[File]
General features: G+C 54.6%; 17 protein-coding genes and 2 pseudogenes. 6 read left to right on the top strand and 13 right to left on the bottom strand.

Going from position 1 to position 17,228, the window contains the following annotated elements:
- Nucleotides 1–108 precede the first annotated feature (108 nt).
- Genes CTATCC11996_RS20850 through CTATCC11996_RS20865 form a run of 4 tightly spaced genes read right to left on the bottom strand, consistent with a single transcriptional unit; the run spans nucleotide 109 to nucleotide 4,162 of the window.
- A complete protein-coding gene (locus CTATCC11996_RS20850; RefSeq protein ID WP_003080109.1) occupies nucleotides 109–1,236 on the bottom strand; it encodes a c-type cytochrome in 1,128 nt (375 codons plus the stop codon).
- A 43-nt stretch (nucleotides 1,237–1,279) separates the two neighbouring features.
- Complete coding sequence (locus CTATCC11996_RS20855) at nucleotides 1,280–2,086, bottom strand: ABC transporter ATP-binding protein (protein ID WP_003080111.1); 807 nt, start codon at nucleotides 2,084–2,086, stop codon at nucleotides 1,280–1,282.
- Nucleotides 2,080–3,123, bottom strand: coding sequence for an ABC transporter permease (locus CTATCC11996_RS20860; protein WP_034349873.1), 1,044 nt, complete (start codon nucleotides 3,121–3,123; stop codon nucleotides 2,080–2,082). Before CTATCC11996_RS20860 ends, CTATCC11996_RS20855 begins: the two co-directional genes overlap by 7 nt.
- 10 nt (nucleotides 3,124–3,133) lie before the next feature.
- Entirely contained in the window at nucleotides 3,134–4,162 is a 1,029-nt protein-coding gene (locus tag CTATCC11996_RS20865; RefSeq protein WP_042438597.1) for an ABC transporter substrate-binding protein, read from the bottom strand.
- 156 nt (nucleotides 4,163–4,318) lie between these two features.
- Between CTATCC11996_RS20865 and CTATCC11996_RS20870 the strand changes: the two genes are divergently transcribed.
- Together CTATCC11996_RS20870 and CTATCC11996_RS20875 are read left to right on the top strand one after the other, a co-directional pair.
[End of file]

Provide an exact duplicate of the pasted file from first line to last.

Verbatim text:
General features: G+C 54.6%; 17 protein-coding genes and 2 pseudogenes. 6 read left to right on the top strand and 13 right to left on the bottom strand.

Going from position 1 to position 17,228, the window contains the following annotated elements:
- Nucleotides 1–108 precede the first annotated feature (108 nt).
- Genes CTATCC11996_RS20850 through CTATCC11996_RS20865 form a run of 4 tightly spaced genes read right to left on the bottom strand, consistent with a single transcriptional unit; the run spans nucleotide 109 to nucleotide 4,162 of the window.
- A complete protein-coding gene (locus CTATCC11996_RS20850; RefSeq protein ID WP_003080109.1) occupies nucleotides 109–1,236 on the bottom strand; it encodes a c-type cytochrome in 1,128 nt (375 codons plus the stop codon).
- A 43-nt stretch (nucleotides 1,237–1,279) separates the two neighbouring features.
- Complete coding sequence (locus CTATCC11996_RS20855) at nucleotides 1,280–2,086, bottom strand: ABC transporter ATP-binding protein (protein ID WP_003080111.1); 807 nt, start codon at nucleotides 2,084–2,086, stop codon at nucleotides 1,280–1,282.
- Nucleotides 2,080–3,123, bottom strand: coding sequence for an ABC transporter permease (locus CTATCC11996_RS20860; protein WP_034349873.1), 1,044 nt, complete (start codon nucleotides 3,121–3,123; stop codon nucleotides 2,080–2,082). Before CTATCC11996_RS20860 ends, CTATCC11996_RS20855 begins: the two co-directional genes overlap by 7 nt.
- 10 nt (nucleotides 3,124–3,133) lie before the next feature.
- Entirely contained in the window at nucleotides 3,134–4,162 is a 1,029-nt protein-coding gene (locus tag CTATCC11996_RS20865; RefSeq protein WP_042438597.1) for an ABC transporter substrate-binding protein, read from the bottom strand.
- 156 nt (nucleotides 4,163–4,318) lie between these two features.
- Between CTATCC11996_RS20865 and CTATCC11996_RS20870 the strand changes: the two genes are divergently transcribed.
- Together CTATCC11996_RS20870 and CTATCC11996_RS20875 are read left to right on the top strand one after the other, a co-directional pair.